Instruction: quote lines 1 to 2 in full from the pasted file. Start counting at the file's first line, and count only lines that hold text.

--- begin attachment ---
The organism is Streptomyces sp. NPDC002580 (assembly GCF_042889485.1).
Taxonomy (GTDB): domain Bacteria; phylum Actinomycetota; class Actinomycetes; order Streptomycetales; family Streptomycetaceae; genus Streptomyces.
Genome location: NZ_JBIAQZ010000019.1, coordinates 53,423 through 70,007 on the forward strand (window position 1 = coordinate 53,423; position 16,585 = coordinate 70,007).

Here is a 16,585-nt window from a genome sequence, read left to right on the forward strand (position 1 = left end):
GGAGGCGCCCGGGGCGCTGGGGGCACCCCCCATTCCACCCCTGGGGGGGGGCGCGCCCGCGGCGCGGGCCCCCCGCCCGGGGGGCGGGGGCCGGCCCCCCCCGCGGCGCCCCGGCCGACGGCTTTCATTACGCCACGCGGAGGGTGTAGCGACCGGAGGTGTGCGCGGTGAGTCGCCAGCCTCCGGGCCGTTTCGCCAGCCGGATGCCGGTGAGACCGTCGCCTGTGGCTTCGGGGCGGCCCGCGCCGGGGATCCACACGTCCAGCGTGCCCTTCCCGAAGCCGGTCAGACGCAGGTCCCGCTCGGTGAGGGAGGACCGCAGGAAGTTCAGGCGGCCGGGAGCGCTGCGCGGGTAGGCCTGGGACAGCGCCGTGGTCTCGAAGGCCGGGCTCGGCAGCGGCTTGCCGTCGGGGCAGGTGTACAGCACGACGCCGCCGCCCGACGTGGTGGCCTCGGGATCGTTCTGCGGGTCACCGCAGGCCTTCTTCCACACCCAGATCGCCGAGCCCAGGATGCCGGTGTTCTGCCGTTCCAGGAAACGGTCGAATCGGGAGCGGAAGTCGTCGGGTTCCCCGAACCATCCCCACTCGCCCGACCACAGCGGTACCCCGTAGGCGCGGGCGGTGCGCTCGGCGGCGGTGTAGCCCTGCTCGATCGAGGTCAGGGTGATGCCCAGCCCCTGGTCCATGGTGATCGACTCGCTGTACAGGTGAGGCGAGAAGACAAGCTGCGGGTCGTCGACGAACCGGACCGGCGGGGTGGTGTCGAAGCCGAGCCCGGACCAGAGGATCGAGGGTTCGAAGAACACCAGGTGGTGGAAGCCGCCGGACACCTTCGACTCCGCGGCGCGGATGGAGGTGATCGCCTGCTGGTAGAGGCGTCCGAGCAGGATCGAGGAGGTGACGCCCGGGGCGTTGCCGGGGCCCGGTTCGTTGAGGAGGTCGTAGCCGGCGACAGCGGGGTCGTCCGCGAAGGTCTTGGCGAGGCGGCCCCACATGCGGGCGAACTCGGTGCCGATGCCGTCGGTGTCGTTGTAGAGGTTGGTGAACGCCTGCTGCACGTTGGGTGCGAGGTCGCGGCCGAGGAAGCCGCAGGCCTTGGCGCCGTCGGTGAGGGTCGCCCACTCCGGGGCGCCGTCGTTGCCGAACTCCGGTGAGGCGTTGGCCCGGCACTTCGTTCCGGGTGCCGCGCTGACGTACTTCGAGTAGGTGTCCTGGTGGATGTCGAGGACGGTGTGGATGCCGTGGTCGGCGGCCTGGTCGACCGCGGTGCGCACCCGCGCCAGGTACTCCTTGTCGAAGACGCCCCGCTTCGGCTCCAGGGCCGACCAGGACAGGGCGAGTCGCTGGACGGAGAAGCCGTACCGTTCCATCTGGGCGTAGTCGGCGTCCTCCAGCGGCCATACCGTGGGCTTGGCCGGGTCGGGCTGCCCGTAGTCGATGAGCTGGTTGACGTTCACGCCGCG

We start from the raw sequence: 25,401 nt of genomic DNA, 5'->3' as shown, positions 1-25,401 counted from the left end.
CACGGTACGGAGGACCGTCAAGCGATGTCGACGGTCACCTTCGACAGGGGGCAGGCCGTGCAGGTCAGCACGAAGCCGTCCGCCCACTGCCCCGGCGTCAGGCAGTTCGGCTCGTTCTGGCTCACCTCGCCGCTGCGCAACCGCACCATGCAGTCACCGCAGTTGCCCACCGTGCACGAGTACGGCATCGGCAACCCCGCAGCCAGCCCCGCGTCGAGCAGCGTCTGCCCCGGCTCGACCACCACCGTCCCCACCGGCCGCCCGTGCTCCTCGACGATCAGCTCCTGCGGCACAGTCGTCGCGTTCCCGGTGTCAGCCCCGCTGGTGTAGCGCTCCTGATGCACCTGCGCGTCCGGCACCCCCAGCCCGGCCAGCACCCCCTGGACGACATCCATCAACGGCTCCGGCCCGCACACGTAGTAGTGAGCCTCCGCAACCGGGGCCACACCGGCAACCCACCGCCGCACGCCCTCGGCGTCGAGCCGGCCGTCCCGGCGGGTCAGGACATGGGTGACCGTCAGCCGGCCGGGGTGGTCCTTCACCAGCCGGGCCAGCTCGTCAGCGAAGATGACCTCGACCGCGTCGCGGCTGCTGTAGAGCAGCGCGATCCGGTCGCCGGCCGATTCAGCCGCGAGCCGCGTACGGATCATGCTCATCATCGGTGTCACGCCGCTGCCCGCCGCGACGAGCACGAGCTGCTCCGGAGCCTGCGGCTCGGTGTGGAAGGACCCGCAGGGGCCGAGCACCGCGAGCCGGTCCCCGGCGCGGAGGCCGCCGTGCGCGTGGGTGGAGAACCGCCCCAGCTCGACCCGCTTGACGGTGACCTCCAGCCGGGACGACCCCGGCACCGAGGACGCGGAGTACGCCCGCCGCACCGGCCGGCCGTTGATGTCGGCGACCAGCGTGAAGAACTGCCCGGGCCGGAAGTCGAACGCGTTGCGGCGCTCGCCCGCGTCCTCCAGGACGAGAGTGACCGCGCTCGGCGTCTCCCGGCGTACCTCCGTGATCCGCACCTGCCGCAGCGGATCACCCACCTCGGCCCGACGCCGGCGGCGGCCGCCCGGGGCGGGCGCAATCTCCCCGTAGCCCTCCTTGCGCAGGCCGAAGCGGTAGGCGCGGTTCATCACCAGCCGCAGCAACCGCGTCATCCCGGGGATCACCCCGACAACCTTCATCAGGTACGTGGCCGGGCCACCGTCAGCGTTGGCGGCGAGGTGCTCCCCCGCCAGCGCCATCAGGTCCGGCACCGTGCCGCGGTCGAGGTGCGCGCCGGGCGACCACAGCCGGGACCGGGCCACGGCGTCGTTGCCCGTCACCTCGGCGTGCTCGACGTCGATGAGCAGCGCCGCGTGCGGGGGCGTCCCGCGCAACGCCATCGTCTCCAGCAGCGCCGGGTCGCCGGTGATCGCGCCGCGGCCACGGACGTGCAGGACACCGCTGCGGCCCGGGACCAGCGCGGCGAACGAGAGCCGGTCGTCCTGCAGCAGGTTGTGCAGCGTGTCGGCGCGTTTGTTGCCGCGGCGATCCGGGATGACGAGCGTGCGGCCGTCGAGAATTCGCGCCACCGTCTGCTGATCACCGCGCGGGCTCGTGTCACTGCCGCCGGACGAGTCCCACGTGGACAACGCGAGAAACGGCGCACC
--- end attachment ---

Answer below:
The organism is Streptomyces sp. NPDC002580 (assembly GCF_042889485.1).
Taxonomy (GTDB): domain Bacteria; phylum Actinomycetota; class Actinomycetes; order Streptomycetales; family Streptomycetaceae; genus Streptomyces.